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Seeds of Change for Farm Broadcasters

Farm broadcasting is a tough row to hoe these days. Consolidation of agribusinesses, family farms and radio stations resulted in a shrinking advertising and listener base, leaving general managers to defend their programming to corporate owners who may not care about farm reports.

‘Rural Lifestylers’ Help Energize This Specialized Niche of Radio Providers

Farm broadcasting is a tough row to hoe these days. Consolidation of agribusinesses, family farms and radio stations resulted in a shrinking advertising and listener base, leaving general managers to defend their programming to corporate owners who may not care about farm reports.

“The corporate radio mindset in some cases is that farming is a declining aspect of our business and not worth messing with,” said Gene Exline, general manager KFEQ(AM), which airs on 680 kHz in St. Joseph, Mo.

Michelle Rook, president of the National Association of Farm Broadcasting, acknowledges that farm broadcasters are facing challenges.

“But I think we as an industry are turning those challenges into opportunities. The growth of the rural lifestyle market is offering farm broadcasters options to increase revenues and listener base,” she said.

“Rural dwellers” are those living on three or more acres in a rural area outside the limits of a city or town. They gross less than $40,000 in sales from agriculture production. They may have livestock and do some planting but are not full-time farmers.

“This audience and market sector is estimated at anywhere between 4 to 20 million people,” said Rook. U.S. Census figures show rural lifestyle farms increased between 6.7 percent and 11.1 percent from 1997 to 2002 in four states studied: Minnesota, Wisconsin, Illinois and Georgia.

Country rules

At a meeting in the fall, NAFB released the results of its 2005 Rural Lifestyle Farms Research Study. The survey set out to identify what rural dwellers listen to and what they buy.

“This is a group that is hard to identify because they cover a wide spectrum of income and avocation to farming,” said Gene Millard, NAFB marketing consultant and overseer of the survey. Some may be living the rural lifestyle on a low income, others are professionals who have moved their families to the farm and commute to jobs in the city.

NAFB commissioned Ag Marketing Research of Sioux Falls, S.D., to conduct 471 telephone interviews in the states mentioned above.

The survey identified 188,092 rural lifestyle farms in the survey area. Formats most listened to were country, followed by news/talk, oldies and adult contemporary. Weather, agriculture markets and news affecting agriculture were the top reasons given for radio listening.

The survey found rural lifestylers, like their farm brothers, are loyal local radio listeners. Only 2 percent subscribed to satellite radio.

Millard said rural lifestylers have a lot in common with farmers.

“They’re interested in caring for their animals, they want space, they want a safe place to raise their children or to spend their retirement years,” he said.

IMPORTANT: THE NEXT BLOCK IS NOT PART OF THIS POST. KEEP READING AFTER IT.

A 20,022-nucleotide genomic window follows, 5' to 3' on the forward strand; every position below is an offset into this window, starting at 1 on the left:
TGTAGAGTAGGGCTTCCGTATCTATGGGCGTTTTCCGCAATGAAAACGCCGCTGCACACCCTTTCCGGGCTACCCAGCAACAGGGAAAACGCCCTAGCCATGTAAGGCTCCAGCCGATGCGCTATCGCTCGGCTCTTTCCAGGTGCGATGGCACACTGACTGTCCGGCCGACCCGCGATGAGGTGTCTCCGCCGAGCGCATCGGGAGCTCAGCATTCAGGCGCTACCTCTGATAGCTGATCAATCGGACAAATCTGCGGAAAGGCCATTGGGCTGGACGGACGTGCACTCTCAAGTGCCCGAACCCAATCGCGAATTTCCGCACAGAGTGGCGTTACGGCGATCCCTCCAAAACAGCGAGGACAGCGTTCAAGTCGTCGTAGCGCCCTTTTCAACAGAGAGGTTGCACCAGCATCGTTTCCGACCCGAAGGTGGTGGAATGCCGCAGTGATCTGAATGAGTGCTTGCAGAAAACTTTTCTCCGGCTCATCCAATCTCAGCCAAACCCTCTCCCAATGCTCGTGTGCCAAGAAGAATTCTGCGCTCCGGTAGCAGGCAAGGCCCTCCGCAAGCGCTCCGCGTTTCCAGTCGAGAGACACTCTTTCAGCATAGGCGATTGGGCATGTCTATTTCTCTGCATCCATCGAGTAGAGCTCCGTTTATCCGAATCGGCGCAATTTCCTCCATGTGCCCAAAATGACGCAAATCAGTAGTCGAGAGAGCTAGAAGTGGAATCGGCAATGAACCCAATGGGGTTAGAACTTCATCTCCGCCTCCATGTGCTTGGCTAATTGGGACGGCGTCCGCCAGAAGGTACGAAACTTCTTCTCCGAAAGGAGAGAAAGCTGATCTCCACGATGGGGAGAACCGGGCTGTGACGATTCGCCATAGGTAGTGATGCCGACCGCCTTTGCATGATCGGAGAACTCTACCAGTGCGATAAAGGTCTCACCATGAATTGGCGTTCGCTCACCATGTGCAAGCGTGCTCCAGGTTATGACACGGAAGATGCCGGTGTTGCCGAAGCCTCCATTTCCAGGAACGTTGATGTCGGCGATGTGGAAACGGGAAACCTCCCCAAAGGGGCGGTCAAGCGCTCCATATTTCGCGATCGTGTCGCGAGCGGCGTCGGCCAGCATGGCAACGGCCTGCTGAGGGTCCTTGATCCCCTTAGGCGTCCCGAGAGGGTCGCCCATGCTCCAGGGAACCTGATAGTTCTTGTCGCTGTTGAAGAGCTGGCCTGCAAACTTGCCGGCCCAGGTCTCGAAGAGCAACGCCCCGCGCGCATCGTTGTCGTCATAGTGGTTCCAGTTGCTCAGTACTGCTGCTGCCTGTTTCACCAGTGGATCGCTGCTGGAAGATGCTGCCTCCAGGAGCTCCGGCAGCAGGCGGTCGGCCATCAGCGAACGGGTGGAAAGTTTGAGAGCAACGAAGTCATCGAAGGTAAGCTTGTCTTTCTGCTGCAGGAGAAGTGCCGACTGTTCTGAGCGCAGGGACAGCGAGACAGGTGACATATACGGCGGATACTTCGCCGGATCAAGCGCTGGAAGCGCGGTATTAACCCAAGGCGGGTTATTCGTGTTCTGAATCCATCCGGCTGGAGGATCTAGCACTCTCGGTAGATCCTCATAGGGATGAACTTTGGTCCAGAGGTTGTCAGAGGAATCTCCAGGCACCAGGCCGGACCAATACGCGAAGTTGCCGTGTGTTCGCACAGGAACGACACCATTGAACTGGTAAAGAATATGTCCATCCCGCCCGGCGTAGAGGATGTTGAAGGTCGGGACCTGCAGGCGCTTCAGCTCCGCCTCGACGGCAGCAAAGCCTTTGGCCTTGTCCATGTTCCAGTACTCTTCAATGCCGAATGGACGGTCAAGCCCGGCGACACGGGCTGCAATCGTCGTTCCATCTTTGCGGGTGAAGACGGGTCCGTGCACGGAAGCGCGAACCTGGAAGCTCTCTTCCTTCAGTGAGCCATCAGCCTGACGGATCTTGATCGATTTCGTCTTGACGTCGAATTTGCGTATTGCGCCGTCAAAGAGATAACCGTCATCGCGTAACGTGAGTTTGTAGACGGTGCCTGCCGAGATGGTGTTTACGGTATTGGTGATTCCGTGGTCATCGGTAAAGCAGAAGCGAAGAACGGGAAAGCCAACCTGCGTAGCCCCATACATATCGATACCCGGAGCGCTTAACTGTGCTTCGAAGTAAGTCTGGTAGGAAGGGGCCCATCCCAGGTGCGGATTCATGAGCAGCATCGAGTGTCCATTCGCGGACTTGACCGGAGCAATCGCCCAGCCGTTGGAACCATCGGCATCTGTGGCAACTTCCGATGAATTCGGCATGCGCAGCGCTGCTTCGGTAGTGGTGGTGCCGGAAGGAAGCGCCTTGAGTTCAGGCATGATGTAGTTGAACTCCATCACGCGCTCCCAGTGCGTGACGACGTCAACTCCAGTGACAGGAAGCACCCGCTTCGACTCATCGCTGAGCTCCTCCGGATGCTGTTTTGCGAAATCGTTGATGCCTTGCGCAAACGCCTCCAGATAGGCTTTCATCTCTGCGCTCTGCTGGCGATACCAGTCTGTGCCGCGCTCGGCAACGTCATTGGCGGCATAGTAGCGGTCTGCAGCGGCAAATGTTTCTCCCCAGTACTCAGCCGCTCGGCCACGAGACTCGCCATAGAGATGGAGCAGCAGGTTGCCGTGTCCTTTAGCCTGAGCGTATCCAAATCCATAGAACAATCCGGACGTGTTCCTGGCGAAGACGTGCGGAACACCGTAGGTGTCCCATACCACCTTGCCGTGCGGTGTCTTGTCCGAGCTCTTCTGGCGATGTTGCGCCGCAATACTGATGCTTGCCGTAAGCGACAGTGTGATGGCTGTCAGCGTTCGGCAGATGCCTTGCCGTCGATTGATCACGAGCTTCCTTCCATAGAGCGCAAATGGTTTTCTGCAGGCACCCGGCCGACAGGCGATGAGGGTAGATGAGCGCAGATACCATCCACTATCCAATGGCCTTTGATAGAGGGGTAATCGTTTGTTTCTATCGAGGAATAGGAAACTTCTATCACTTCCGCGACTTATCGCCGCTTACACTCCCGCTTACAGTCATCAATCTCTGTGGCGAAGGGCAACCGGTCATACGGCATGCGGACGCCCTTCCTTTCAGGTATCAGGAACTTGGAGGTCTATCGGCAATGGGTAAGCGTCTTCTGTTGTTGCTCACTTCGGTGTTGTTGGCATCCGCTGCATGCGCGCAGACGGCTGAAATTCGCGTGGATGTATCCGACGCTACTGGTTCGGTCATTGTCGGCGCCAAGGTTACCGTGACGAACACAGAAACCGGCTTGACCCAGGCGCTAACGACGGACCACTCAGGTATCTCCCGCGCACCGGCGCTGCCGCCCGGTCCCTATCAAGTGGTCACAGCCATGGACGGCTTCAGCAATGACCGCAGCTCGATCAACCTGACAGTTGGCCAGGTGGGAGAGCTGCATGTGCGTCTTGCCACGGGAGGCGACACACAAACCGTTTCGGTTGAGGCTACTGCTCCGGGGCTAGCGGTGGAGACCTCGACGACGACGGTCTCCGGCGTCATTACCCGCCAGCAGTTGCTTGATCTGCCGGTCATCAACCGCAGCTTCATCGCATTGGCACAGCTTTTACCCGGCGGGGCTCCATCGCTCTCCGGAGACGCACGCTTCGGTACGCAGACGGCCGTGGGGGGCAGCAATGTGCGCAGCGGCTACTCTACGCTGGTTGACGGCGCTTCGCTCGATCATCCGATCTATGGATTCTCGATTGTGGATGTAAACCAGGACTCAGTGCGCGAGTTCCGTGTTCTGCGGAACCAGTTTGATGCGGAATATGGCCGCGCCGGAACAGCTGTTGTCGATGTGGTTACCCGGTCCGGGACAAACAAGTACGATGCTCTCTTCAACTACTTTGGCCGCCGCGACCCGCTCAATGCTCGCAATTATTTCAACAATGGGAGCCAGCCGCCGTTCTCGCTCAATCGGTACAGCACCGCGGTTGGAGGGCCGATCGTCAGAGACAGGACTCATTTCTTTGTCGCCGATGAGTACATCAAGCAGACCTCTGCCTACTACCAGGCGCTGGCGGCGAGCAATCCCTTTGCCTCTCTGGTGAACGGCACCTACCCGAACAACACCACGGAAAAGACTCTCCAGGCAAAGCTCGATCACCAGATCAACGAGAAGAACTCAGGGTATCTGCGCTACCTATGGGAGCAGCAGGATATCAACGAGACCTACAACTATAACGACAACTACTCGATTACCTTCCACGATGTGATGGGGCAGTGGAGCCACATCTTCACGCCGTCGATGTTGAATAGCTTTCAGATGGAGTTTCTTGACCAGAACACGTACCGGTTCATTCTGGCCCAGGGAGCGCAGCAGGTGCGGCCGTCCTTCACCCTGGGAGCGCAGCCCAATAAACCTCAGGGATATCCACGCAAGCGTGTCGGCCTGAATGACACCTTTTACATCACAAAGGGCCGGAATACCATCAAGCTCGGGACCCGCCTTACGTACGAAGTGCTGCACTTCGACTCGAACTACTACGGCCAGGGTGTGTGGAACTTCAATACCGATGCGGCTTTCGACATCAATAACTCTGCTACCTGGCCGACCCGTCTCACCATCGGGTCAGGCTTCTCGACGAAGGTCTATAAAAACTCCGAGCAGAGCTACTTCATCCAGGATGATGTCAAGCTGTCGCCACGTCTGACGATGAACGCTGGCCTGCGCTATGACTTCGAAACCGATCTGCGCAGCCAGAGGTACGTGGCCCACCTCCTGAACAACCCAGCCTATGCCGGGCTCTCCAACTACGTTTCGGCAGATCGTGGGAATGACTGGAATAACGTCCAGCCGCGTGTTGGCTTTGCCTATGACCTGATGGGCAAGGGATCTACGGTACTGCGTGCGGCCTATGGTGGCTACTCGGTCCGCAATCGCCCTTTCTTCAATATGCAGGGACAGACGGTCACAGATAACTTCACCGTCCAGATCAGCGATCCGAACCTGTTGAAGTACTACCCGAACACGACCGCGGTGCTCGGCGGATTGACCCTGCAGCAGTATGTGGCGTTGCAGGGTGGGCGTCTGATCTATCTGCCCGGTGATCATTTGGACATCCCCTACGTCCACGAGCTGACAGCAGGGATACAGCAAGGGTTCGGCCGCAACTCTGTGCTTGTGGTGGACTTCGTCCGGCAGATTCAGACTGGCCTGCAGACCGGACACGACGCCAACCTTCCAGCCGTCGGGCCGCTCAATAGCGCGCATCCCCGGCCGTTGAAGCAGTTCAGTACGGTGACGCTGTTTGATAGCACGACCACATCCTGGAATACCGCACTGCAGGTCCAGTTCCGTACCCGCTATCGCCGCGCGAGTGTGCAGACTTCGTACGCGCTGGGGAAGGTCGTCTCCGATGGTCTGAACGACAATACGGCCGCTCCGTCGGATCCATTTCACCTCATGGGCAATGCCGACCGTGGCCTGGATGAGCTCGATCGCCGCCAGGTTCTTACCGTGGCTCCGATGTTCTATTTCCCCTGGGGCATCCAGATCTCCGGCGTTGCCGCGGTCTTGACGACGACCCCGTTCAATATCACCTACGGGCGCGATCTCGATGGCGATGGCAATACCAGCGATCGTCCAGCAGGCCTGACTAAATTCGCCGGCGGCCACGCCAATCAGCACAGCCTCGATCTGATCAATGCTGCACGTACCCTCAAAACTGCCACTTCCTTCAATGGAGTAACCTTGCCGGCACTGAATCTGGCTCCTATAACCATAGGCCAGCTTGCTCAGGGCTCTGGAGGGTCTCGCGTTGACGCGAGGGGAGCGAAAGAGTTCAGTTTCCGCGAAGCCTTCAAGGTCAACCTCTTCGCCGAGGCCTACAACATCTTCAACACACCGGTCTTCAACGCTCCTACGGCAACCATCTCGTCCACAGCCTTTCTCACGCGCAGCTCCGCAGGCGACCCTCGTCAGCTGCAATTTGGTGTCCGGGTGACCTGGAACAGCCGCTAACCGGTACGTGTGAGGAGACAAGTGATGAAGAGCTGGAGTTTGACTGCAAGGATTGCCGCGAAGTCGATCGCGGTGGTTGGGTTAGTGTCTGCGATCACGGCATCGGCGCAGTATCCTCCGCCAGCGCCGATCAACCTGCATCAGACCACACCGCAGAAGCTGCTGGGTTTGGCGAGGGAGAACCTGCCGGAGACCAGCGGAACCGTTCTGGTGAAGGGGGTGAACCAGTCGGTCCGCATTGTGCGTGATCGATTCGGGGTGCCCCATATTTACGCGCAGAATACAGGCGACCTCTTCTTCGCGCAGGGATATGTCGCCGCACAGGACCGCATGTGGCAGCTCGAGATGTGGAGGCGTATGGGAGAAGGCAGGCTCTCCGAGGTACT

And they want toys, expensive toys. The survey found half own at least 1 ATV, 93 percent are tractor owners, a third own two chain saws.

Many rural dwellers have money to spend, with 10.8 percent saying their annual income was over $100,000; 17 percent gave their income in the $75,000-$100,000 range.

The Rural Lifestyle Survey will be a sales tool for broadcasters. A big challenge for farm stations has been fewer players for revenue as as agribusinesses merge.

“There’s another avenue of revenue that comes from the rural lifestyle dweller that we didn’t think of,” said Les Tuttle, general manager 570 WNAX(AM) in Yankton, S.D. A bank on the air talking about farm loans can now expand their buy to include spots about home improvement for example.

“We haven’t even thought of all the possible non-ag businesses to seek as advertisers,” said Exline, mentioning that hunting and fishing suppliers would be a good match for his format.

Keeping the urbanite listener

An influx of urbanites moving to the country does little good if a farm broadcaster can’t attract that new listener to his station. With the excitement of a new wave of listeners comes the responsibility to provide programming of interest to non-farmers that won’t tune-out long time farm listeners.

“We have to figure out what do farm people like listening to that non-ag consumers enjoy too, and that just comes back to compelling programming of any sort,” Exline said.

Farm broadcasters are expanding programming to include shows on horses, hunting, fishing, landscaping and gardening to attract the new rural lifestyle listeners. They can offer information on a range of topics from livestock zoning issues to food safety.

But they have to offer those programs without compromising their heritage farm reporting.

“We have fewer farmers covering more acres, and they demand solid information,” said Lynn Ketelsen, NAFB 2005 Farm Broadcaster of the Year and anchor/reporter for the Linder Farm Network. “Our job is to evolve with those farmers and change our information to meet their growing farms.”

Many of today’s farmers turn to the Internet for their ag numbers, so farm reporting is becoming more about getting experts on the air to analyze those numbers rather than just reading stock reports.

The NAFB sees the rural lifestyle as continuing to grow; it plans a national qualitative study in 2006.

Farm broadcasters seem energized about the growth of rural lifestylers and see the NAFB surveys as an opportunity to widen the point of view of stations and sales departments to look beyond the John Deere tractor companies and court new advertisers.

“I feel like we’re ahead of the curve and have identified the strategies, tools and services our members need to be positioned for the future,” said Rook.